But with the price of iron ore steadily dropping, Alderon has had a hard time attracting investors. “It is undoubtedly difficult to raise funding in this climate,” said Tayfun Eldem, the company’s CEO.
Long-time residents of Labrador West remember the 1980s when the recession slashed demand for stainless steel products. IOC and the Wabush mine cut production and laid off about 2,000 workers. Hundreds of houses were abandoned.
“This is not something we haven’t seen before in Labrador West. We understand we live in a mining community and we are very much subject to the world markets,” said Labrador City’s mayor Ms. Oldford, whose husband, son and father-in-law worked at the mine.
“One of the biggest things we started to talk about, even before the downturn started to happen, was diversification … So that’s where we are focused now,” she said.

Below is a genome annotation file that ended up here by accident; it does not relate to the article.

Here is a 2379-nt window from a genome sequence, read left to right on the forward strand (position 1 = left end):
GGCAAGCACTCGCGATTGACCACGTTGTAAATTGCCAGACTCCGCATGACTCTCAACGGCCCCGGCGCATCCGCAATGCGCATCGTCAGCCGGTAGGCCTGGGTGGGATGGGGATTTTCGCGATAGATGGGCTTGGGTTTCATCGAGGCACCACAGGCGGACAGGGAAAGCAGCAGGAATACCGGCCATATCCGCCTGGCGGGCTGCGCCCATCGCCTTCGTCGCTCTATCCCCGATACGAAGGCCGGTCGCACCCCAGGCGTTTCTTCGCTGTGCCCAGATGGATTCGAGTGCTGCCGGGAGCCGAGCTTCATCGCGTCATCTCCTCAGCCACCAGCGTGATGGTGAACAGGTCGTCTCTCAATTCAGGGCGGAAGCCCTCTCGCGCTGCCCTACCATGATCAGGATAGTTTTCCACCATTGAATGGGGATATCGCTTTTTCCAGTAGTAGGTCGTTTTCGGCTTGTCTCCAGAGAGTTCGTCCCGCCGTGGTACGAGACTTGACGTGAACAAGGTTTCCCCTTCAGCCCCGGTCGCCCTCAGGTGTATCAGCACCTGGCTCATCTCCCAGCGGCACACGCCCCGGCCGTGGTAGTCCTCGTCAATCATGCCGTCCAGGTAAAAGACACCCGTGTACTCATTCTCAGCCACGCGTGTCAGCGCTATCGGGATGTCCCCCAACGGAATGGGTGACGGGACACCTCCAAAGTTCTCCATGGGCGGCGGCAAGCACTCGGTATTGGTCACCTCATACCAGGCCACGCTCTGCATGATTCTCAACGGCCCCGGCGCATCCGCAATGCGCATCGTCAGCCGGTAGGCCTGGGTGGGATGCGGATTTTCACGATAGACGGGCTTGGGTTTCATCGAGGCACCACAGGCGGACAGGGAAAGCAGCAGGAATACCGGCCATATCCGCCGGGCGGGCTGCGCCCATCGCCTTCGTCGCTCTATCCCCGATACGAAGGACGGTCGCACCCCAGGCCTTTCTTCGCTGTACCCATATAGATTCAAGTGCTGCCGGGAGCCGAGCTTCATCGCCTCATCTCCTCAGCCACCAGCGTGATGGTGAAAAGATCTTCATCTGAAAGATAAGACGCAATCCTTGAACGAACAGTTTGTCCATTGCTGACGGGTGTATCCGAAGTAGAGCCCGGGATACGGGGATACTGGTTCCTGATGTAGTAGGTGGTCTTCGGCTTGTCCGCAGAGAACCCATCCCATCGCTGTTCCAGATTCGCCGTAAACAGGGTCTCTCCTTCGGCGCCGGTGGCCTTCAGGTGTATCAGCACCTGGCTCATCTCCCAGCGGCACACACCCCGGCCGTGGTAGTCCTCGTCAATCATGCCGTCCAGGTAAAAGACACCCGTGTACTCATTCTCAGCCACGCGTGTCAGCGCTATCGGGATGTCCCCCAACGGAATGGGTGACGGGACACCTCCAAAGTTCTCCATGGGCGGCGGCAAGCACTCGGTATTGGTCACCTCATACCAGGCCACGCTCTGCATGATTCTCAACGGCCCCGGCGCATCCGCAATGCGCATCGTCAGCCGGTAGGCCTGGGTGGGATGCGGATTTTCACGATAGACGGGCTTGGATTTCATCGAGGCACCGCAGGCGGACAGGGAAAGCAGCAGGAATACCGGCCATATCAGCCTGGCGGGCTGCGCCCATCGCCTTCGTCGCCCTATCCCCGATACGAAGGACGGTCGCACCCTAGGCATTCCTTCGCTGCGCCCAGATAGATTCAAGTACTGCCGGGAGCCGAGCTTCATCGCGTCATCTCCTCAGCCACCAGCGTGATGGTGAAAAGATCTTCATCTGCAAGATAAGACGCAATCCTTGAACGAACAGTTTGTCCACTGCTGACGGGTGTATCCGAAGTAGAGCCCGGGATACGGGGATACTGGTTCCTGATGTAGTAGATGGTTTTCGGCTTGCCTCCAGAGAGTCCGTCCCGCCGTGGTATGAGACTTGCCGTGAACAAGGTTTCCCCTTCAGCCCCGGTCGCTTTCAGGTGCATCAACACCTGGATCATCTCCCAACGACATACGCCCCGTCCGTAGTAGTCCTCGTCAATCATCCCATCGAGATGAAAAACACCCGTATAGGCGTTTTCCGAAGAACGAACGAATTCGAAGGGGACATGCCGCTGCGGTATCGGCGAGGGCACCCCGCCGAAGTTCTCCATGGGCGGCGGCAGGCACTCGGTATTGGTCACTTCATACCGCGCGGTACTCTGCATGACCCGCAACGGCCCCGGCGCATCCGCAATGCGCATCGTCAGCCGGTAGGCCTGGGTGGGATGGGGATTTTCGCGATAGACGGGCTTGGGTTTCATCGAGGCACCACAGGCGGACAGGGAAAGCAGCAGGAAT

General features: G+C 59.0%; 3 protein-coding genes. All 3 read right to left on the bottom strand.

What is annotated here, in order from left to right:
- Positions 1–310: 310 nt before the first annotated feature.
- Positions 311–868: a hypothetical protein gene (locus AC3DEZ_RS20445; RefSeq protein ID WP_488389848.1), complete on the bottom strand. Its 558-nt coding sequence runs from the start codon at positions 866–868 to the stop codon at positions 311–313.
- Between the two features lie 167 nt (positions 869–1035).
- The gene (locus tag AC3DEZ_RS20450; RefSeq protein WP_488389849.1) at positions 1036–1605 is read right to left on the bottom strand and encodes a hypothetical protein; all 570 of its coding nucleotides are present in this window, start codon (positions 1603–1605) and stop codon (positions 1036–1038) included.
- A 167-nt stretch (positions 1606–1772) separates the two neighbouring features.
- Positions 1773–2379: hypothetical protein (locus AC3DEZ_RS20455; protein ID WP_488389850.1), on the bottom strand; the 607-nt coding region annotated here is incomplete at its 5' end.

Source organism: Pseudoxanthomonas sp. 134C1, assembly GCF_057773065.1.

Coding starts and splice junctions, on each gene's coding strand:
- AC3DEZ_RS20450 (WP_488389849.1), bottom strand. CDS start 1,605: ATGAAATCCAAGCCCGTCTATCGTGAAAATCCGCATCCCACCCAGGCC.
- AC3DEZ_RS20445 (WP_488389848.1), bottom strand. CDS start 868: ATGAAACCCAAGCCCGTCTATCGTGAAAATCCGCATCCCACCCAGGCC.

Labrador West has not exactly diversified since the 1980s. IOC, Wabush and Bloom Lake are still the area’s main employers. The other businesses exist largely to service the mining industry.
The future for Labrador West
Ms. Oldford still has big dreams and would like to turn the area into a manufacturing hub. The mayor and city councillors, all volunteers, have dusted off an old report from the 1970s that explored developing other industries.
In an interview, she mused about someone developing a steel plant or making ball bearings for mines or creating some kind of research centre. She recently hosted a Taiwanese delegation and pointed out that Taiwan has no natural resources and has to import everything it needs.